4 Things That Every Good Fight Scene Needs (And Why John Wick Nails All of Them)

When I realized I’d spent more time looking for something to watch than it would’ve taken me to watch something, I knew I had a problem. I don’t consider myself to be special in this, certainly not alone, but there are times where I don’t want to start or finish anything. If I’m lucky, I have some vague notion of what might satisfy a need to watch… something. It’s a real problem.

But it’s in those trying times that I cheer myself up by skipping around any streaming platform I’ve still got a working free trial for, jumping around to just find the good scenes. Then, around 2:00 am, I write this column.

I’m Clint Gage, and this is not my attempt at an objective list of the best fight scenes ever. This is just my Timecode Party.

If Keanu Reeves is to be taken seriously, and in this house we do take him very seriously, the fourth chapter of John Wick has me jonesing for a tussle. And if Elton John is to be believed, there’s at least one night of the week that’s very specifically alright for fighting. It should also be noted that I like my fight scenes like I like my back-to-back references; wildly different and 50 years apart. But it turns out that even when picking a bunch of semi-random fight scenes, a pattern begins to emerge. You can see how great fight scenes share more than you think. And just to make sure this John Wick-inspired column keeps its fight scene selections SEMI-random, John Wick is as good a place to start as any.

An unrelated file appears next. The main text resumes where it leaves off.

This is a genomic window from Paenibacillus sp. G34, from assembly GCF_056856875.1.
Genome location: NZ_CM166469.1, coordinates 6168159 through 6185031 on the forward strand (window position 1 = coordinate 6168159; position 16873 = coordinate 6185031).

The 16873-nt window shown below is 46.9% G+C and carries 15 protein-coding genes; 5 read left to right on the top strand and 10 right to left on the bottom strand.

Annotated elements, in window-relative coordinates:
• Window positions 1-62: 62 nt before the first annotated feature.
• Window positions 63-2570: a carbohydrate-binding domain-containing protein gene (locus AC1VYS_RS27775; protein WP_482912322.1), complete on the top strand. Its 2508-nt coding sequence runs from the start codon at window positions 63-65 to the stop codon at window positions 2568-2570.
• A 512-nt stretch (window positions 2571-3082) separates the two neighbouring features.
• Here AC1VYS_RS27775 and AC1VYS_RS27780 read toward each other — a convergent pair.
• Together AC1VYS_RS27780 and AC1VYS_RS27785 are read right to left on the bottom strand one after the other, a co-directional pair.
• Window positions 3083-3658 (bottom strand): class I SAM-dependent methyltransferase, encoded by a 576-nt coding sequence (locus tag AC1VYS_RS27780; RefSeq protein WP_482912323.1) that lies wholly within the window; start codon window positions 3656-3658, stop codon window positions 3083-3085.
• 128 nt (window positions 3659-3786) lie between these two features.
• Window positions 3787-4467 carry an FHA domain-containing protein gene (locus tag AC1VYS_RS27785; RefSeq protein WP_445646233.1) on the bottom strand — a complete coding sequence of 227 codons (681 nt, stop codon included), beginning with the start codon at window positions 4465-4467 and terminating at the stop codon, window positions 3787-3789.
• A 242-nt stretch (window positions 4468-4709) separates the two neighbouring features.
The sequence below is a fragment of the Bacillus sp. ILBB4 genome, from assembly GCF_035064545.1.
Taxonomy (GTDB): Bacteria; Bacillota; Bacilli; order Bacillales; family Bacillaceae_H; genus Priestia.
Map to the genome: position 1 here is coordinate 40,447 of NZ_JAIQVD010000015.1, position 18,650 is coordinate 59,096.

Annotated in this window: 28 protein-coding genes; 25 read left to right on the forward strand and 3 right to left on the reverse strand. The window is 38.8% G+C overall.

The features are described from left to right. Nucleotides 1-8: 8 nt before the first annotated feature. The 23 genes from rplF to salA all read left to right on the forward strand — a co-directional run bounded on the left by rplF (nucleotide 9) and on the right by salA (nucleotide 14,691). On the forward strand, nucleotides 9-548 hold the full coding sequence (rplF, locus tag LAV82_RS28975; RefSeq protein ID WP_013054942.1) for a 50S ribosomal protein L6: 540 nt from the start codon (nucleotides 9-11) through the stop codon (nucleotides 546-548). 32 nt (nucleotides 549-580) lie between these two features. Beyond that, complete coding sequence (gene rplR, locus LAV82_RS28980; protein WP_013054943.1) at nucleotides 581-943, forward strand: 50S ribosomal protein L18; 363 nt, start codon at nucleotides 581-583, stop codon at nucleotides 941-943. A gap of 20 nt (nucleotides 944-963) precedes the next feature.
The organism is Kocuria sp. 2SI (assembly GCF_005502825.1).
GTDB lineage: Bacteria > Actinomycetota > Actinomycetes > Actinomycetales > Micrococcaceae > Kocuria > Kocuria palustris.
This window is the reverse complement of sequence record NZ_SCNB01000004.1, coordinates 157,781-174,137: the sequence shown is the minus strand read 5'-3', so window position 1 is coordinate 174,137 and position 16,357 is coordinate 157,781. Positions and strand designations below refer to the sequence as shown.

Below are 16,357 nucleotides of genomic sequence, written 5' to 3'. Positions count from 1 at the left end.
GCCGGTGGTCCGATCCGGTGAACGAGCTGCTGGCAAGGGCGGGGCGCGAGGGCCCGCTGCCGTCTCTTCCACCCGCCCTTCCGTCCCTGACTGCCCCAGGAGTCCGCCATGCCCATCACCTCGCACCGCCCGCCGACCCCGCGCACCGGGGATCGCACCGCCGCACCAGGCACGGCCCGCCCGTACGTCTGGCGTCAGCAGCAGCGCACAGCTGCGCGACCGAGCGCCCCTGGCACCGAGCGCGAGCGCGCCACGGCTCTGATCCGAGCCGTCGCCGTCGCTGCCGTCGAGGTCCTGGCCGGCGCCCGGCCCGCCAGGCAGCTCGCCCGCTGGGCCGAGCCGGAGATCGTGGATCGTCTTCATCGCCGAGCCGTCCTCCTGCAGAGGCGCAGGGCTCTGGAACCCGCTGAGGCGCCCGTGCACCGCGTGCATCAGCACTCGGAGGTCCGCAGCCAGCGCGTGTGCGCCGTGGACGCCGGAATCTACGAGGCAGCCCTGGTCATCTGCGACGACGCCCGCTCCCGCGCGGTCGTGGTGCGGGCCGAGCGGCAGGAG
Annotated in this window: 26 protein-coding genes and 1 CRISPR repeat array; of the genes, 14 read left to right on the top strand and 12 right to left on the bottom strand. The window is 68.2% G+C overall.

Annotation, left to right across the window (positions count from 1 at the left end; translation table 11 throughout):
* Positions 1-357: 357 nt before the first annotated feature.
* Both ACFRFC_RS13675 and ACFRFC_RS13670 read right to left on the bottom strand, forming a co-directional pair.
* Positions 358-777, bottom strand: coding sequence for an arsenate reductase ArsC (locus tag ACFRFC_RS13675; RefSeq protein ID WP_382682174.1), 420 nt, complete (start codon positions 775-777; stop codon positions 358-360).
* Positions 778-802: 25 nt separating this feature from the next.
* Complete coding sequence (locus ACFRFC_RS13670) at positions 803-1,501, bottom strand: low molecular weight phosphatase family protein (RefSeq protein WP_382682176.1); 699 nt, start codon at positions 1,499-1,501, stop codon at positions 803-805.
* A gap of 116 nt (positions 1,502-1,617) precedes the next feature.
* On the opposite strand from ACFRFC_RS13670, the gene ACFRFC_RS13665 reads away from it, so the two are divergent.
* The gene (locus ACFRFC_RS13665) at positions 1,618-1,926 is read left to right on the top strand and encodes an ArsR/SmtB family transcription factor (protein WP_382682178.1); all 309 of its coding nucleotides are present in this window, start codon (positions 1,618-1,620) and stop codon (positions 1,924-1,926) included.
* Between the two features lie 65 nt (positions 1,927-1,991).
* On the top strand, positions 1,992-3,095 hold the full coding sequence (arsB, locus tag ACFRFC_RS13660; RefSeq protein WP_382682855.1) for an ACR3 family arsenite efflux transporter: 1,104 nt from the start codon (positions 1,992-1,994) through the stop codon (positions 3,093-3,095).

Stop Number 1 – John Wick: Chapter 2 (2017)

Timecode: 1:02:12 – 1:05:15

Steaming Service: Peacock

After our favorite force of assassin nature headshots his way out of a labyrinth of Roman catacombs, just when we think he’s strolling back home, he gets hit by a car. The fight scene that follows is a brutal exchange between Wick and Common’s Cassian that I think perfectly encapsulates everything that’s great about the John Wick franchise.

First and most obviously, it’s two actors insanely committed to the choreography. If they’re not completely bought into the process, that means the camera stays farther away, the edit starts getting quicker, all these little filmmaking hacks to hide stunt men begin to show up and turn the grappling into something else, something a little tamer and more familiar. Instead, we see Keanu Reeves and Common just utterly going to town on each other.

Secondly, the reason they’re fighting is spectacular. They’re not rivals or adversaries. They’re colleagues from way back who know the rules as well as they can be known. They’re rules that forced John Wick to kill the woman Cassian was protecting and equally force Cassian to try to kill John Wick. They’re veterans of this game and they’re inflicting so much pain on each other just because duty compels them to do it. It’s that unbreakable, absolute fealty to the High Table is one of the most crucial elements of the Wick franchise, and it’s on perfect display right in the middle of Chapter 2.

And thirdly, the filmmaking is tying it all together. As I said, it’s cut like the anti-Bourne identity, with long takes where the choreography gets to shine. While that’s not unique within the Wick franchise, what’s great about this one is the sound. There’s no music, no stings to punctuate certain moments. It’s as though the movie itself is just getting out of the way to let these two guys hash it out. The only sound we get is the impact of punches. So when they fall down the stairs for, honestly the best way to describe it is, a while, it’s not because stair gags are the most John Wick thing for that moment, it’s because a painful slog of a fist fight in the ancient cobblestone streets of Europe is the most John Wick thing for that moment.